I recently wrote a critique of Dr. Ken Cooper’s “12 Steps to Good Health.” One reader suggested that I offer my own 12 Steps to Good Health.
So I did. Enjoy.
1. The WELLNESS REPORT
Subscribe to the AWR and read a total of 12 editions. This should not be difficult. Subscriptions are free and all 763 previous editions are readily accessible, electronically. It won’t matter which twelve you choose – any combination will set you on the path toward a REAL wellness mindset. If you doubt this, look into the eyes of veteran readers, notice how they carry themselves, their ease and harmony, their effervescent vapors and comportment valves, their self-poise, independence, candor and free spirits. Don’t overlook their embrace of reason, love of exuberance, enthusiasm for athleticism and love of mental as well as physical freedoms.
2. Reassess Your Mindset
This is especially critical if said mindset is not an original.
No matter how comfortable you may be from having gone along to get along, it could be that your ideas really suck in the grander sense of things and, most vitally, do not enable the enlightenment or level of happiness you might otherwise enjoy. Of course, maybe your mindset, regardless of beliefs in impossible things and ludicrous rules, are just dandy per your way of seeing things. Either way, you still might be better off on the whole if you take a close look at what you were told about life’s persistent questions, to borrow a phrase from Guy Noir, Private Eye, the fellow who once inhabited the 12th floor of the Acme building on many a dark night in a city that knew how to keep its secrets.
(In case you’re puzzled by this reference, it’s a famous line from regular skits featured on Garrison Keillor’s much loved “Prairie Home Companion” radio show.)
3. Minimal Exercise
Beginning today or, if it’s late at night and you need your sleep, tomorrow, go out and exercise for at least 20 minutes with no fewer than five pace pickups, raising your heart rate for 30 seconds to a minute. Do this daily for the rest of your life. Doesn’t matter if you walk, run, bike, swim, row – whatever, just do it every day. Naturally, best if you mix it up, make it fun, dress appropriately for the activity and find others to join you, if socializing while exerting appeals – whatever it takes to keep a commitment to a daily exercise regimen.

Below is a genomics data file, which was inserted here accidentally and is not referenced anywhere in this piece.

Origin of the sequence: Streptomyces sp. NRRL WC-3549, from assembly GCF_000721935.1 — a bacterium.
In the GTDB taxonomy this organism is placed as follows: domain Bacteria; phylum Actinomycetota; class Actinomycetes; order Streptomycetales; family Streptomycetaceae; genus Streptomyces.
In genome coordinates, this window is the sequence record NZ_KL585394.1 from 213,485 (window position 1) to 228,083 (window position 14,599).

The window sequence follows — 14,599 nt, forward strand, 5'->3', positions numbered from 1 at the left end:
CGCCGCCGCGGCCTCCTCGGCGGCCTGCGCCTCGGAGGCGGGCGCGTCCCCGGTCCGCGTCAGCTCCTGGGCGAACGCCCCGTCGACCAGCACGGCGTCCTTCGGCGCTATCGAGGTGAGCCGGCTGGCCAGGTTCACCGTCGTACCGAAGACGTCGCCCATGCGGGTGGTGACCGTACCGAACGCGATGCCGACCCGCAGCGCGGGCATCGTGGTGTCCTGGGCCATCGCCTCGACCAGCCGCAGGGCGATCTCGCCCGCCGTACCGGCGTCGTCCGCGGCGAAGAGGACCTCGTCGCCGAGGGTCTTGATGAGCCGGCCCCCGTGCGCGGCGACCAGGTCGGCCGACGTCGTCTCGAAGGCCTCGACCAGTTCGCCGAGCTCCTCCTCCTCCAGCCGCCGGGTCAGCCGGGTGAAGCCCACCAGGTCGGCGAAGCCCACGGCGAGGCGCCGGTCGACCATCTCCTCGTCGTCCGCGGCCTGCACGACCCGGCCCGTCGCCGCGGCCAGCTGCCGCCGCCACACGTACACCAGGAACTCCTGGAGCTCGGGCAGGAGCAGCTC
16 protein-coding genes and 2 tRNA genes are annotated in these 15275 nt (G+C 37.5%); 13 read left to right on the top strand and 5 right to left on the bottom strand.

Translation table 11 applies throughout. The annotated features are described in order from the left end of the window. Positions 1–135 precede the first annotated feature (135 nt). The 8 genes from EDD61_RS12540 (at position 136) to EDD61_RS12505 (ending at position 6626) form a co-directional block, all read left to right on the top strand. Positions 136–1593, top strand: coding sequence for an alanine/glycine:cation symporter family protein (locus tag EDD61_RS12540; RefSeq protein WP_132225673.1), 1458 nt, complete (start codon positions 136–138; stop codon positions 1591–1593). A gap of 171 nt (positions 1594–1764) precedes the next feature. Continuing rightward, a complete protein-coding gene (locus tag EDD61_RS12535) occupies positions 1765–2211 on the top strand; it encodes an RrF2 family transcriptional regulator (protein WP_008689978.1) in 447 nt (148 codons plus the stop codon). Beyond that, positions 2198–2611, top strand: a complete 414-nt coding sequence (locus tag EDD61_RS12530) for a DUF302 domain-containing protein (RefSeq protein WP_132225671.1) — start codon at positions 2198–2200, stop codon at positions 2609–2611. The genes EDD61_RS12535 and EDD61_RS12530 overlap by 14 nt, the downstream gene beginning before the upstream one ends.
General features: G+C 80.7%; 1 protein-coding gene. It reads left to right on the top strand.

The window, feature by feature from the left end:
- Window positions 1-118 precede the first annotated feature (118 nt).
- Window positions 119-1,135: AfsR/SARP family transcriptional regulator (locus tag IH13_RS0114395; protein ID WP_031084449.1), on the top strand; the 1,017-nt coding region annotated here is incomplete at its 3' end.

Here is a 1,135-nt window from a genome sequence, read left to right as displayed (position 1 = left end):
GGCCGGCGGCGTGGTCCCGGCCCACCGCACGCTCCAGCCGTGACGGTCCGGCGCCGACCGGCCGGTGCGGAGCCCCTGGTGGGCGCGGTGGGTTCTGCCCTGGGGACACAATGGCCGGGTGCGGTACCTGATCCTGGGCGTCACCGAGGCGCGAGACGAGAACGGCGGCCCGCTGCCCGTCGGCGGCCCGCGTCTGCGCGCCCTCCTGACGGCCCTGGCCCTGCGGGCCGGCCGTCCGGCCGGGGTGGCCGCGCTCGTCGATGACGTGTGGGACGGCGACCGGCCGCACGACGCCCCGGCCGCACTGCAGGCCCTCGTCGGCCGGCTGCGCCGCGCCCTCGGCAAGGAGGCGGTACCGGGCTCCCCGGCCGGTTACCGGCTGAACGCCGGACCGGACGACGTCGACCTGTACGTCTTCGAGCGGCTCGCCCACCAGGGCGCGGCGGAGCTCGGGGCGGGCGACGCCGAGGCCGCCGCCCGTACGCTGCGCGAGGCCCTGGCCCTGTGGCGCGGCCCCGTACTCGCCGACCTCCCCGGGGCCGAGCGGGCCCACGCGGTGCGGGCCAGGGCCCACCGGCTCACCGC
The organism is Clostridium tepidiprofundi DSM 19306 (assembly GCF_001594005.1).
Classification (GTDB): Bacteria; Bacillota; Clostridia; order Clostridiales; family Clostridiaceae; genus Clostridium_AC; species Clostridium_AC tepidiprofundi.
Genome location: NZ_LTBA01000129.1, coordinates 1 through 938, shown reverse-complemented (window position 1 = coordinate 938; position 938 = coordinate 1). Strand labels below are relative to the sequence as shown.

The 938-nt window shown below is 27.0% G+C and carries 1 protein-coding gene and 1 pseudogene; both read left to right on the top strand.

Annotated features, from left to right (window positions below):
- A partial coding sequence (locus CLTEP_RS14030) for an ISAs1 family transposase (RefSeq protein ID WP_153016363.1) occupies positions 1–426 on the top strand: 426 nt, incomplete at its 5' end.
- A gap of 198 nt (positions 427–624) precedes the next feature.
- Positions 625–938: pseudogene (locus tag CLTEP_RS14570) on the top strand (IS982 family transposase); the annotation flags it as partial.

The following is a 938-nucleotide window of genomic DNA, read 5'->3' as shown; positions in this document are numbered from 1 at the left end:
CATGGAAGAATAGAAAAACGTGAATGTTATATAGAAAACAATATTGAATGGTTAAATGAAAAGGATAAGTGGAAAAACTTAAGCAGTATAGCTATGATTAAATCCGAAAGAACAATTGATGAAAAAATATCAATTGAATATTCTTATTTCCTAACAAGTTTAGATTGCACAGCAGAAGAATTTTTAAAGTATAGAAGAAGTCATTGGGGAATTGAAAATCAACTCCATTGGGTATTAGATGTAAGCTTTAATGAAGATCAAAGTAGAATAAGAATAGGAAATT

4. The Best Diet
Experiment with and, if you can pull it off, become a vegan, or as much of one as you can manage. Only a relatively few (6% of Americans at present) so disposed can pull it off, myself not included. I’m a mostly-vegan who caves now and then to the lures of gruyere cheese, egg whites, shellfish and cream in coffee. Ecotopia is not the goal. A vegan diet is great for your health (e.g., weight control), there are unlimited yummy possibilities and, most important, it’s essential for a better environment. The extent of animal cruelty alone warrants giving veganism an earnest attempt; so does slowing global warning via reductions of emission-heavy animal agriculture. The appetite-whetting possibilities will excite and delight your taste buds.
5. Heroism, Your Style
Perform a heroic act. There is no official definition of a heroic act. I use the term to describe an epic and triumphant experience. In order to accomplish such an experience, that is, moments in time when, after a period of months of disciplined preparation, you complete that which was challenging, special and meaningful, in your eyes, and celebrate the fine-tuned state that you’ve managed, with a little bit (or a lot) of luck, and with support from special aiders and abettors and much hard work via energies wisely expended. The possibilities are rich and varied. A heroic act has only a few criteria and these are but suggestions – you of course can set your own standards. I recommend the heroic act be something physical, that it requires at least three months of preparation, that it’s difficult but possible and even enjoyable in some ways (besides when successfully completed) and that it not be a one and done deal. That is, once you have completed one heroic act meeting these criteria (or your own), follow up with another – once a year, every two years or whatever feels right.